“But a man who commits adultery has no sense; whoever does so destroys himself.” Proverbs 6:32

“So I say, walk by the Spirit, and you will not gratify the desires of the flesh.” Galatians 5:16

Create in me a pure heart, O God, and renew a steadfast spirit within me.” Psalm 51:10

Adopt strategies to stay pure. A lot of Christians go on a date with the intention of staying pure, but they don’t have any plans for how. So you get to that moment where your God-created, sexually charged body is going nuclear with desire, and you’re somehow supposed to shut that off like a flip-switch. It’s no surprise many fail.

You need strategies (or tactics — I get those two confused) to keep from getting into that my-brain-is-mush moment.

Establish your boundaries. How far is too far? This is the question most asked by teenagers, but don’t dating adults want to know too? Unfortunately, it’s often the wrong question, because what you’re really asking is how close to the land mines can you get without being in danger. Um, get off the mine field. Rather, ask what level of affection is honoring to God and respectful of your date. That’s where your boundaries stay.

Date in public. If you spend your dating time at your house on a cozy couch, that’s all kinds of temptation. But if you’re sitting across from someone at a dinner table or walking hand-in-hand through a museum, it’s not likely you’re going to get busy there. Too many witnesses, aka chaperons. And chaperons aren’t a bad thing. They can keep you honest.

Know your escape routes. Firefighters suggest you know and practice your escape route, just in case your house or building catches fire. And catching fire is exactly what high-intensity sexual desire can feel like in your body — so it’s time to get your escape plan together.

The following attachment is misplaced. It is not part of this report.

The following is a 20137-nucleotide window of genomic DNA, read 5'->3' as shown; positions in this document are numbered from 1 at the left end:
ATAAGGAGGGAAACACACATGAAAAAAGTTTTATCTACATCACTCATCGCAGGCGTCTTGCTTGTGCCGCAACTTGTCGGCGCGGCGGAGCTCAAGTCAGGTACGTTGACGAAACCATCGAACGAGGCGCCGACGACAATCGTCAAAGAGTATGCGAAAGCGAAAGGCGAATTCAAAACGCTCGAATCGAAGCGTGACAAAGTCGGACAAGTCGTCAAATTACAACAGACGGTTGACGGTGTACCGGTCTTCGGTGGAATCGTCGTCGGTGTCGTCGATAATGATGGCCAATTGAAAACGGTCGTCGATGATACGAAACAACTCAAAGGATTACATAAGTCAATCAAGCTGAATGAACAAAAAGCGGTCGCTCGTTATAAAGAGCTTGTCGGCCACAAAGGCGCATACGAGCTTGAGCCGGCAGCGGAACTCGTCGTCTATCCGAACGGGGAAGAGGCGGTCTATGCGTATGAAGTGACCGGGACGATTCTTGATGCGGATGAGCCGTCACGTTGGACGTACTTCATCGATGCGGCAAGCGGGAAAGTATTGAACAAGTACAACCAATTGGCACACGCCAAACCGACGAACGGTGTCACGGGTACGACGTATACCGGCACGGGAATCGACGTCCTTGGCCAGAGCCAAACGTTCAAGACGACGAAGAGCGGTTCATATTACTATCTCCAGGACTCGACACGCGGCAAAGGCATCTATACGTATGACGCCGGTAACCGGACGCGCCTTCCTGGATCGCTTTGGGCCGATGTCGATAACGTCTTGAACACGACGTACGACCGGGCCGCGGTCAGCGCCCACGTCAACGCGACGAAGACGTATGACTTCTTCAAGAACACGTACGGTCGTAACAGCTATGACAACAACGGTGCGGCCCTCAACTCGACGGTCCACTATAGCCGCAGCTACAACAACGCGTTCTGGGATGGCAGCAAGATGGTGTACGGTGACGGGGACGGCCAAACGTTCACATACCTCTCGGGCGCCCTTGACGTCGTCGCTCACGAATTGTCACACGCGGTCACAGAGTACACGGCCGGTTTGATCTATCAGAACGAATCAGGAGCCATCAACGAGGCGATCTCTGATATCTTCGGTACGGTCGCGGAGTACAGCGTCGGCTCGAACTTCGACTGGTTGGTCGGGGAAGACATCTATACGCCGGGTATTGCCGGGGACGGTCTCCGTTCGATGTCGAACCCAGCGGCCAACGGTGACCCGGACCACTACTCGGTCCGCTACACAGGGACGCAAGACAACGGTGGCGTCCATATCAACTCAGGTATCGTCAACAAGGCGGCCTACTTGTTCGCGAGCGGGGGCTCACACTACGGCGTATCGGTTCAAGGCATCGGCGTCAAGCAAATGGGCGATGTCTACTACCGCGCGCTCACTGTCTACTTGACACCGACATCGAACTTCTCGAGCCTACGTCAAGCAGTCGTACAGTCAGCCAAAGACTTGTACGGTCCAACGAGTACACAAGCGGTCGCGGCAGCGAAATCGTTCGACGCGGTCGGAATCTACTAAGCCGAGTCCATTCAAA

If you’re in a relationship, talk about this with your date. Things like “If I start feeling extremely turned on, I need a break. Can we promise to signal each other if we’re feeling tempted, and we’ll immediately leave and take a walk?” If it’s not a relationship but just a date, have your escape route figured out yourself. Where can you go to cool down? Is there someone you can call to talk you through it? Do you have a memorized prayer to say on the spot?

Don’t throw in the towel. What if you mess up? Does that mean you already crossed the line and should just give up and go for it? Nooooo. This is like any other sin. If you fail, you admit you’re human and need God’s help. You ask for forgiveness. Repent. And commit to God’s plan in the future. If you mess up again, rinse and repeat. God isn’t giving up you, so don’t give up on Him. Just recommit to purity.